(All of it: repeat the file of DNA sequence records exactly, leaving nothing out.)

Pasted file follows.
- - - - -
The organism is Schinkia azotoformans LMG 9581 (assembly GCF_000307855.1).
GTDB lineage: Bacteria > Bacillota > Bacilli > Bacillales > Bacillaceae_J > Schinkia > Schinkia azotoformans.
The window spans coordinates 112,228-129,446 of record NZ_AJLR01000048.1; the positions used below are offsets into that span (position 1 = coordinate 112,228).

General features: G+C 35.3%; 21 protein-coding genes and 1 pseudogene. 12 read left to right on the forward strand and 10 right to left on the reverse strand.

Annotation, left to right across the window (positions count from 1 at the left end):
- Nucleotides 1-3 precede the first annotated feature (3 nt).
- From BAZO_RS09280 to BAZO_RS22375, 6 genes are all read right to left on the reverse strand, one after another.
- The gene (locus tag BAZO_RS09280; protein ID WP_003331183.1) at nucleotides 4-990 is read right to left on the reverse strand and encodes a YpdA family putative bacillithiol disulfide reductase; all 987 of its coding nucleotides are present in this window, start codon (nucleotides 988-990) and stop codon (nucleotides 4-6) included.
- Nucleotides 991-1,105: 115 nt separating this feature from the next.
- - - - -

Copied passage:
The organism is Schinkia azotoformans LMG 9581 (assembly GCF_000307855.1).
GTDB lineage: Bacteria > Bacillota > Bacilli > Bacillales > Bacillaceae_J > Schinkia > Schinkia azotoformans.
The window spans coordinates 112,228-129,446 of record NZ_AJLR01000048.1; the positions used below are offsets into that span (position 1 = coordinate 112,228).

General features: G+C 35.3%; 21 protein-coding genes and 1 pseudogene. 12 read left to right on the forward strand and 10 right to left on the reverse strand.

Annotation, left to right across the window (positions count from 1 at the left end):
- Nucleotides 1-3 precede the first annotated feature (3 nt).
- From BAZO_RS09280 to BAZO_RS22375, 6 genes are all read right to left on the reverse strand, one after another.
- The gene (locus tag BAZO_RS09280; protein ID WP_003331183.1) at nucleotides 4-990 is read right to left on the reverse strand and encodes a YpdA family putative bacillithiol disulfide reductase; all 987 of its coding nucleotides are present in this window, start codon (nucleotides 988-990) and stop codon (nucleotides 4-6) included.
- Nucleotides 991-1,105: 115 nt separating this feature from the next.